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History Minute: A brief history of Ukraine

by Bradly Gill | February 23, 2022 at 5:00 a.m.

As of this writing, Ukraine and Russia appear on the brink of war. The deployment of thousands of Russian troops along the border of Ukraine has become the most serious crisis facing Europe since the end of the Cold War. If a war were to occur, it could have consequences that affect the United States. This is not the first potential clash in the region. Russia and Ukraine have a joint history dating back centuries.

Ukraine began as a small nation centered around its capital at Kiev (or Kyiv), founded around 482. It expanded toward the Black Sea, which brought it into contact with the Byzantine Empire, a remnant of the Roman Empire centered in Greece, which allowed Christianity to spread to Ukraine. What became known as the Kievan Rus by the Middle Ages spread northward to what is now Belarus, Moscow, and St. Petersburg. This new, expanded country came to be called Ruthenia, but it withered away over the centuries. The dukes and warlords who seized control of Moscow in the 1300s formed the core of what became Russia and began expanding southward, claiming they were the rightful rulers of Ukraine.

Continuing invasions by the Mongols from the East disrupted both Russia and Ukraine; and Kiev even fell under Mongol control for a brief time. By the 1400s, western Ukraine fell under control of Poland, then the most powerful country in East Europe. By 1569, Poland had completed its conquest of Ukraine. Russia, however, was growing in strength and set its sights again on Ukraine. After years of warfare, by 1654, Russia had established a protectorate over Ukraine and began directly annexing eastern Ukraine by 1689. Under Russia's Catherine the Great, she took control of western Ukraine and the Crimean Peninsula in the late 1700s, giving a small portion of western Ukraine to the Austrian Empire as a goodwill gesture. Ukraine would remain under Russian control until World War I though the two by now had separate languages and cultures.

World War I shattered Central and Eastern Europe. Ukraine itself was deeply divided, with Ukrainians fighting in both the Russian army and the Austro-Hungarian army. Thousands of people died, and innumerable villages were destroyed. Eventually, Germany invaded, taking large parts of Ukrainian territory. In the chaos, Ukrainians began scrambling for their independence from Russia, Germany, and Austria. With these larger empires disintegrating under the pressures of the war, Ukraine saw its chance and began its war of independence in 1917. Its independence was recognized by Germany in 1918 and the Treaty of Versailles in 1919. But the rise of the communists in neighboring Russia put Ukraine in new peril.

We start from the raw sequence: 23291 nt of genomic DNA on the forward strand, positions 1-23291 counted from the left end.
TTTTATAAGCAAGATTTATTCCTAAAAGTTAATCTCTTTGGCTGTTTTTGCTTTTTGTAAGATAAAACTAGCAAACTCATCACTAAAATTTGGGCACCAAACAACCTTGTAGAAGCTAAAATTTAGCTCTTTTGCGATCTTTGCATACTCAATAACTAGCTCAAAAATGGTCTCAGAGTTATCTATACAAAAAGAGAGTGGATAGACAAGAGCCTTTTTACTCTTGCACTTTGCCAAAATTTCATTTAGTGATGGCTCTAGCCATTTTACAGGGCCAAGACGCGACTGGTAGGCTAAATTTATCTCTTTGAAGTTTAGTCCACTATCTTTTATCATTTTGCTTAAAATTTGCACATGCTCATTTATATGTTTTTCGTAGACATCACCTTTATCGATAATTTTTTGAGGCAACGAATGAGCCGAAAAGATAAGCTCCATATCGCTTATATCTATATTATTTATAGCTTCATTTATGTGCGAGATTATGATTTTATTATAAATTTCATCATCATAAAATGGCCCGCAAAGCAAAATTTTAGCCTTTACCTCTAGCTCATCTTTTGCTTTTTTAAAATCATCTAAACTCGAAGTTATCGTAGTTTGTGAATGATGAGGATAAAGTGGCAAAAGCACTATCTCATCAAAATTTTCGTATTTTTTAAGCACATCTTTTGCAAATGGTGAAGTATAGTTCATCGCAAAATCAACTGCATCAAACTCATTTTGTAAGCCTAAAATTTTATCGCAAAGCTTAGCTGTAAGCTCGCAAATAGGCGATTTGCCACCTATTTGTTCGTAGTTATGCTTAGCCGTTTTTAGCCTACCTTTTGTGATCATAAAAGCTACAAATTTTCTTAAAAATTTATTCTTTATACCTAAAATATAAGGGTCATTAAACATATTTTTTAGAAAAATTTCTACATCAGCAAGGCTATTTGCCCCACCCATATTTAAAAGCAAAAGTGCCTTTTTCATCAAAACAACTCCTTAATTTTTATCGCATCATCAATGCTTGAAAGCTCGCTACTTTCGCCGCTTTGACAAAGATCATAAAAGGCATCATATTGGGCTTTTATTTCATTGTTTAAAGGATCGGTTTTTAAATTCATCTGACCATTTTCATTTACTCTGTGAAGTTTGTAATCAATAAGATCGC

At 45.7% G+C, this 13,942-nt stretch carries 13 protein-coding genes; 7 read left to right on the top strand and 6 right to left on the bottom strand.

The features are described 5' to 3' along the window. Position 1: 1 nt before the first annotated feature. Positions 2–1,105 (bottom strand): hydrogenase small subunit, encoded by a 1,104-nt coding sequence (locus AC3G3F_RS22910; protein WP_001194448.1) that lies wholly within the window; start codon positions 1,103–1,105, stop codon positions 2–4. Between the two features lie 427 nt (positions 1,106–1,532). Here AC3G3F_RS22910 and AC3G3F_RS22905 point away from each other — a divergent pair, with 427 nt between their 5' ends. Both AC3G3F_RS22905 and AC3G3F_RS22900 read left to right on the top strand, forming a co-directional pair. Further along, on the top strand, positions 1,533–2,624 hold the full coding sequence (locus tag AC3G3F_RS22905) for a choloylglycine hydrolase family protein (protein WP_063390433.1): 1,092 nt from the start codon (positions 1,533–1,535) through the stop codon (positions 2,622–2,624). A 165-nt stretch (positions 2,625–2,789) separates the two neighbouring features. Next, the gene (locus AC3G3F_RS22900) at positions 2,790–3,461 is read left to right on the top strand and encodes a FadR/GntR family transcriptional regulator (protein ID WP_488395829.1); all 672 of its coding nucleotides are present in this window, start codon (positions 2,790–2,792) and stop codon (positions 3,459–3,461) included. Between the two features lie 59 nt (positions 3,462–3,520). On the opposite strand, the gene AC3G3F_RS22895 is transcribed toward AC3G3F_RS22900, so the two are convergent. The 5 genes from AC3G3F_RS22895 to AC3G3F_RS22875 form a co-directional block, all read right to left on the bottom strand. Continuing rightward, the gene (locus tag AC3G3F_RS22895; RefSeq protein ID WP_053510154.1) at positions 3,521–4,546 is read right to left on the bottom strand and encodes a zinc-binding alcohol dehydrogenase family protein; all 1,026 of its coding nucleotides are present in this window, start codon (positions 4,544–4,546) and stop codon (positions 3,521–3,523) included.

In 1919, Ukraine suddenly found itself overwhelmed. Competing factions fought for control of Ukraine, leading to the collapse of the government. The Russian communists pushed deep into Ukraine, and Kiev itself changed hands five times in the span of a year. The Russians installed Ukrainian communist insurgents as a new competing government in Ukraine, draining the new country's strength even further. In 1920, Ukraine allied with Poland, itself newly freed from Russian control, and the two struck back against the communists. The effort soon faltered into a stalemate, leaving Ukraine in a state of near-anarchy. By 1921, the fighting was over, and the Russian communists swept in, took control, and annexed Ukraine into the new Soviet Union.

But Russia wasn't finished with Ukraine. When Joseph Stalin took control of the Soviet Union in 1924, he was determined to dismantle the free farms in Ukraine and Russia and turn them all into communist-controlled collectives. The farmers were forcibly moved and production plummeted.

In 1932 and 1933 as a result of this agricultural disaster, a massive famine hit Ukraine; and Russia moved to make it even worse. Communist authorities forced Ukraine to continue to export its grains in spite of massive food shortages, effectively stealing what little food Ukrainians had. The amount of grains exported in 1932 would have fed 5 million people by one estimate. Food rations were cut. Any resistance by farmers was met by immediate execution. Reports of cannibalism emerged. Ukraine has since accused Russia of committing genocide. This man-made famine resulted in 5-7 million dead and is remembered as the Holodomor in Ukraine today.

The memories of the famine were still fresh when Nazi Germany attacked in 1941. Ukraine was caught between the brutality of Stalin and the brutality of the Nazis. Hating Stalin more, many Ukrainians fought on the German side in World War II. Ukraine was reabsorbed into the Soviet Union as Russian forces overran the Germans.

Ukraine most recently gained its independence in 1991 after the collapse of the Soviet Union. However, it has been an uneasy independence, with Russia attempting to subvert Ukrainian independence and stability, taking control of Crimea in 2014, and inciting civil war in the Russian-dominated east. For Ukraine, it is part of an old playbook. But even in the most desperate of times, peace is always an alternative.

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